Demonstrating the true value of blogging to a research project:
Website will ‘maximise’ impact by bringing debate to policymakers and public. John Elmes reports
The editor of a new multidisciplinary blog run by London School of Economics academics has argued that the medium is “fundamental” for modern-day academics and their research output.
Patrick Dunleavy, professor of political science and public policy, was speaking about the launch of the European Politics and Policy (EUROPP) blog, the central mission of which is “to increase the public understanding of social science in the contexts of European governance and policy making” across the European Union and other European countries.
LSE has been a pioneer in the academic blogosphere, and EUROPP is a continuation of its British Politics and Policy (BPP) blog, created in the run-up to the 2010 general election.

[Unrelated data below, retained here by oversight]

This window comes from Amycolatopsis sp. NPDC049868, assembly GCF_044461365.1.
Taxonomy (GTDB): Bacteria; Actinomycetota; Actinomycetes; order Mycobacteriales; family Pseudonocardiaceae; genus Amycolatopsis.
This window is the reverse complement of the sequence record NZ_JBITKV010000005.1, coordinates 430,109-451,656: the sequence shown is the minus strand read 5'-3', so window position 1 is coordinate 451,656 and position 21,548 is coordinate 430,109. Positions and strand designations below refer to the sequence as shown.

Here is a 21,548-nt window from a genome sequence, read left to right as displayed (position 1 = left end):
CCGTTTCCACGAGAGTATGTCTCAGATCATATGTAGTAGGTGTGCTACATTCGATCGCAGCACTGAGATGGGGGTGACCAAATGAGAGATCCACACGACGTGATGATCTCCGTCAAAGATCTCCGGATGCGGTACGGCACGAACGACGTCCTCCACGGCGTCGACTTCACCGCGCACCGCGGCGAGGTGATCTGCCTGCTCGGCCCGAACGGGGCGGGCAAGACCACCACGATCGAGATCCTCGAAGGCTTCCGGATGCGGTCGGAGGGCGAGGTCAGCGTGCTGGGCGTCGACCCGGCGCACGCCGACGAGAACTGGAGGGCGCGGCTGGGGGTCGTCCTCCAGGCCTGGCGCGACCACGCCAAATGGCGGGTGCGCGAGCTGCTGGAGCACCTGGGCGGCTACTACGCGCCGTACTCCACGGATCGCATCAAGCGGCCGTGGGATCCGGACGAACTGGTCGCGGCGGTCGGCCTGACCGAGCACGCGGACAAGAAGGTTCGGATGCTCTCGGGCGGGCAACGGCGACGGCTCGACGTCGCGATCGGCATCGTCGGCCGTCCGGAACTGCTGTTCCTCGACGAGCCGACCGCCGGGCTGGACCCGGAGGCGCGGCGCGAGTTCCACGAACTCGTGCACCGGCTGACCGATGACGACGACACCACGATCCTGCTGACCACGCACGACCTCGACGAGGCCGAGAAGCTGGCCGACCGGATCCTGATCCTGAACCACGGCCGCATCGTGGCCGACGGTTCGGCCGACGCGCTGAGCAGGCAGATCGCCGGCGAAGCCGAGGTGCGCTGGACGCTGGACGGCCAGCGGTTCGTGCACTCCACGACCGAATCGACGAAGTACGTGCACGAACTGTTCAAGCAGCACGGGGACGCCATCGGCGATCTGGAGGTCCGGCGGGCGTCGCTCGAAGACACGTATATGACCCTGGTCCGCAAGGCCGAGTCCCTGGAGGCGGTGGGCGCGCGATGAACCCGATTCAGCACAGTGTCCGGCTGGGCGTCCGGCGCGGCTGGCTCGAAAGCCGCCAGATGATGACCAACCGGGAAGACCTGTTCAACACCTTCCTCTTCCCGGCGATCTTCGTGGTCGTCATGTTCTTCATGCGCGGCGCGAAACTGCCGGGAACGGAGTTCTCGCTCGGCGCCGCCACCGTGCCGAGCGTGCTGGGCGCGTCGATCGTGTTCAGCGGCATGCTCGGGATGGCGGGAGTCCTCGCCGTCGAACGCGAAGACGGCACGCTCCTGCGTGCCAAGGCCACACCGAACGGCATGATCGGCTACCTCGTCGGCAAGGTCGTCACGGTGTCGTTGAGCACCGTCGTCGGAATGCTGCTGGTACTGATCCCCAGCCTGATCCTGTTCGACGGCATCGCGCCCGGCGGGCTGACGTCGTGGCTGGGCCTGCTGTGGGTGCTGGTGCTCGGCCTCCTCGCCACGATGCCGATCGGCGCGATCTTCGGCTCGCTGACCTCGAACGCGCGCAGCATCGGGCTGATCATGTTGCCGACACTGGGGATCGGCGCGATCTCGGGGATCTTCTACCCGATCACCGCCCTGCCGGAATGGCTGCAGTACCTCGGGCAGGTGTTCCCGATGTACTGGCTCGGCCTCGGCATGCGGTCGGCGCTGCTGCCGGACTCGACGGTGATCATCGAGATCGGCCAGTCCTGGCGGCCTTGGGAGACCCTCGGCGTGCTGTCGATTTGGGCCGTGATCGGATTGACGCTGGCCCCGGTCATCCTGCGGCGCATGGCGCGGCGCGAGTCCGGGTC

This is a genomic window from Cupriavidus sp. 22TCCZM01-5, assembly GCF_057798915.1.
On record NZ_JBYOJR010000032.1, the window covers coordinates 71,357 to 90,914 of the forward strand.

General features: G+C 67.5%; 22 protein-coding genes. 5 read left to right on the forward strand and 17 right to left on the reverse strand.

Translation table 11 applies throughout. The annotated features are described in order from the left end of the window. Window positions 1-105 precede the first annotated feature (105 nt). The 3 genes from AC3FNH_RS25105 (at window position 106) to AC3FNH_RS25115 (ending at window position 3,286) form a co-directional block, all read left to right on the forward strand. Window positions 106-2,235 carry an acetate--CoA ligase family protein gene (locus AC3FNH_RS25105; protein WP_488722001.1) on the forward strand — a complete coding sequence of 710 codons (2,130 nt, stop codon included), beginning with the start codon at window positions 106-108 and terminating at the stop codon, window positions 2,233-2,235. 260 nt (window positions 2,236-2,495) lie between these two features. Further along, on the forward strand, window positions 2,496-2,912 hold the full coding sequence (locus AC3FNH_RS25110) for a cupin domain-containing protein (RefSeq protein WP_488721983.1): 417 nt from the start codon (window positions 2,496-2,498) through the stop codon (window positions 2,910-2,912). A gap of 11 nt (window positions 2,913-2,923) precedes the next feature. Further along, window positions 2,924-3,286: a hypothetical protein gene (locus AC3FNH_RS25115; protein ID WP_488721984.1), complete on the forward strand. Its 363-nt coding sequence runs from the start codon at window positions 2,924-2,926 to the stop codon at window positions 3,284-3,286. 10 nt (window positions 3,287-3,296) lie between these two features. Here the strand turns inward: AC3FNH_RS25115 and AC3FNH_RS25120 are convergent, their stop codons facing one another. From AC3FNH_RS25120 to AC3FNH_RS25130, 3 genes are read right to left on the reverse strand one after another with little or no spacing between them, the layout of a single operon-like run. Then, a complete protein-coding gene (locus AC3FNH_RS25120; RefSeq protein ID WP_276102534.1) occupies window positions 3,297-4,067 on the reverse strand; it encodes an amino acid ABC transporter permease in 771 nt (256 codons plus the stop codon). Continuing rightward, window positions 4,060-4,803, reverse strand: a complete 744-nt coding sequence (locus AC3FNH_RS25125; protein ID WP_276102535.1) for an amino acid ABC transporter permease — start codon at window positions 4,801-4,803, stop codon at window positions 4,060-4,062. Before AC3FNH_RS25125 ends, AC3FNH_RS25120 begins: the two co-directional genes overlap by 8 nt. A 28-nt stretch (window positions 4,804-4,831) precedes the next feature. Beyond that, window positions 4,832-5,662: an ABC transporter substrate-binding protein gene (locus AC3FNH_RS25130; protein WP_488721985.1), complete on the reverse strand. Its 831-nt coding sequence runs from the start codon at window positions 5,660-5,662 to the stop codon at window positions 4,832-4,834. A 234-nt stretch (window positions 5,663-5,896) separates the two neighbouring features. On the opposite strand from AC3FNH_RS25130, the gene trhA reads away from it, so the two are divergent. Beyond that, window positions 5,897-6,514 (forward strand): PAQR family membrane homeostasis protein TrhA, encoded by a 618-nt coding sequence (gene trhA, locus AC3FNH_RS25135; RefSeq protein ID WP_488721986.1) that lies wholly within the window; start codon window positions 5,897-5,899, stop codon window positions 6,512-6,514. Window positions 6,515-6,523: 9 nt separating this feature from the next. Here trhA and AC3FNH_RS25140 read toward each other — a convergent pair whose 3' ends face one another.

To supplement a Higher Education Funding Council for England-funded research project aiming to demonstrate how academic research in the social sciences achieves public policy impact, Professor Dunleavy also set up an Impact of Social Sciences blog in 2011 as a “hub for anyone interested in maximising the impact of academic work in the social sciences and other disciplines”.
He said: “There is a new paradigm of how you do research. You can do research in real time and do much more. Every [research] project should have a blog.”
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Digiexplorer (not guru), Senior Lecturer in Digital Marketing @ Manchester Metropolitan University. Interested in digital literacy and digital culture in the third sector (especially faith). Author of ‘Raising Children in a Digital Age’, regularly checks hashtag #DigitalParenting.